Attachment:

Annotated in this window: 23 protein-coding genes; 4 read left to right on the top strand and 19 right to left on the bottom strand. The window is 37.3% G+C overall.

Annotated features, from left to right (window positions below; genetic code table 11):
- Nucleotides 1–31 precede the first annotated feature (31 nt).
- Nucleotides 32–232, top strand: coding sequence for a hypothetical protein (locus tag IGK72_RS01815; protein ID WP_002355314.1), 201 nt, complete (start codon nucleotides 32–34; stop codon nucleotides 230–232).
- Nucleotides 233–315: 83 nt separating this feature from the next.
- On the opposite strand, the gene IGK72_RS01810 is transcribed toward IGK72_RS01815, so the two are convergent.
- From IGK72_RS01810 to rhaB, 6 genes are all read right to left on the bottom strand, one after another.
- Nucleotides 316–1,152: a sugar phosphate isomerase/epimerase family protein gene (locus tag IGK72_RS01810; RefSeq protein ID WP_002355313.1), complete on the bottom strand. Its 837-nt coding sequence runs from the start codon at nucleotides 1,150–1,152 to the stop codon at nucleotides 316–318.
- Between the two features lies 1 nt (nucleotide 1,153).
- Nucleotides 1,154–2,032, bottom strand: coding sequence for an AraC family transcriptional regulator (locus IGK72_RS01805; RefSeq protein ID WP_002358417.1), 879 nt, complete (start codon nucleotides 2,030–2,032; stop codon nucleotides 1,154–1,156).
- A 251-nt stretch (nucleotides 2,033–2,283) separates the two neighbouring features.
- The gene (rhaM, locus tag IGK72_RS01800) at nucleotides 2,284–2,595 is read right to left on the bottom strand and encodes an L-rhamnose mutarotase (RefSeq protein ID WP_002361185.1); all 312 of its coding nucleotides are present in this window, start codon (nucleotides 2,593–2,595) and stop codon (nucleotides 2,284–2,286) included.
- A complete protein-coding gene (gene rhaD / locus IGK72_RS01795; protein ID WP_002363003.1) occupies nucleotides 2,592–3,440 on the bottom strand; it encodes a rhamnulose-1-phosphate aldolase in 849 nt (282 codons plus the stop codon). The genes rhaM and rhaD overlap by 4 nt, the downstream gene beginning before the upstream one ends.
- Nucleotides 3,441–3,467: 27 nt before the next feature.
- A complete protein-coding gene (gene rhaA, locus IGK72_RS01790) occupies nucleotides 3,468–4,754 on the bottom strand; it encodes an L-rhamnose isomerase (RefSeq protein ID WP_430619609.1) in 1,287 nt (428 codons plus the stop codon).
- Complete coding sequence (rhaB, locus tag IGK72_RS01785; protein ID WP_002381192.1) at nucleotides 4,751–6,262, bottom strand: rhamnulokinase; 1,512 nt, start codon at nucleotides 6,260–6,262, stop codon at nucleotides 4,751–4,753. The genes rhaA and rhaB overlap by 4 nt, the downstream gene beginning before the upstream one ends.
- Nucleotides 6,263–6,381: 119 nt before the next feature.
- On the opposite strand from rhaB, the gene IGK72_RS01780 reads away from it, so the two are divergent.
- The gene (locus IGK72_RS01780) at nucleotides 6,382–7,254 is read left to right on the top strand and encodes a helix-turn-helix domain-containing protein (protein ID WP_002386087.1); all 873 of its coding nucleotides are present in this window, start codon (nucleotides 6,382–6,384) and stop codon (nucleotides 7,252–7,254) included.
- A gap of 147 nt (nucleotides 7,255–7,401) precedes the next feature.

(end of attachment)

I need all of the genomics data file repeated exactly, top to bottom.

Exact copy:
Annotated in this window: 23 protein-coding genes; 4 read left to right on the top strand and 19 right to left on the bottom strand. The window is 37.3% G+C overall.

Annotated features, from left to right (window positions below; genetic code table 11):
- Nucleotides 1–31 precede the first annotated feature (31 nt).
- Nucleotides 32–232, top strand: coding sequence for a hypothetical protein (locus tag IGK72_RS01815; protein ID WP_002355314.1), 201 nt, complete (start codon nucleotides 32–34; stop codon nucleotides 230–232).
- Nucleotides 233–315: 83 nt separating this feature from the next.
- On the opposite strand, the gene IGK72_RS01810 is transcribed toward IGK72_RS01815, so the two are convergent.
- From IGK72_RS01810 to rhaB, 6 genes are all read right to left on the bottom strand, one after another.
- Nucleotides 316–1,152: a sugar phosphate isomerase/epimerase family protein gene (locus tag IGK72_RS01810; RefSeq protein ID WP_002355313.1), complete on the bottom strand. Its 837-nt coding sequence runs from the start codon at nucleotides 1,150–1,152 to the stop codon at nucleotides 316–318.
- Between the two features lies 1 nt (nucleotide 1,153).
- Nucleotides 1,154–2,032, bottom strand: coding sequence for an AraC family transcriptional regulator (locus IGK72_RS01805; RefSeq protein ID WP_002358417.1), 879 nt, complete (start codon nucleotides 2,030–2,032; stop codon nucleotides 1,154–1,156).
- A 251-nt stretch (nucleotides 2,033–2,283) separates the two neighbouring features.
- The gene (rhaM, locus tag IGK72_RS01800) at nucleotides 2,284–2,595 is read right to left on the bottom strand and encodes an L-rhamnose mutarotase (RefSeq protein ID WP_002361185.1); all 312 of its coding nucleotides are present in this window, start codon (nucleotides 2,593–2,595) and stop codon (nucleotides 2,284–2,286) included.
- A complete protein-coding gene (gene rhaD / locus IGK72_RS01795; protein ID WP_002363003.1) occupies nucleotides 2,592–3,440 on the bottom strand; it encodes a rhamnulose-1-phosphate aldolase in 849 nt (282 codons plus the stop codon). The genes rhaM and rhaD overlap by 4 nt, the downstream gene beginning before the upstream one ends.
- Nucleotides 3,441–3,467: 27 nt before the next feature.
- A complete protein-coding gene (gene rhaA, locus IGK72_RS01790) occupies nucleotides 3,468–4,754 on the bottom strand; it encodes an L-rhamnose isomerase (RefSeq protein ID WP_430619609.1) in 1,287 nt (428 codons plus the stop codon).
- Complete coding sequence (rhaB, locus tag IGK72_RS01785; protein ID WP_002381192.1) at nucleotides 4,751–6,262, bottom strand: rhamnulokinase; 1,512 nt, start codon at nucleotides 6,260–6,262, stop codon at nucleotides 4,751–4,753. The genes rhaA and rhaB overlap by 4 nt, the downstream gene beginning before the upstream one ends.
- Nucleotides 6,263–6,381: 119 nt before the next feature.
- On the opposite strand from rhaB, the gene IGK72_RS01780 reads away from it, so the two are divergent.
- The gene (locus IGK72_RS01780) at nucleotides 6,382–7,254 is read left to right on the top strand and encodes a helix-turn-helix domain-containing protein (protein ID WP_002386087.1); all 873 of its coding nucleotides are present in this window, start codon (nucleotides 6,382–6,384) and stop codon (nucleotides 7,252–7,254) included.
- A gap of 147 nt (nucleotides 7,255–7,401) precedes the next feature.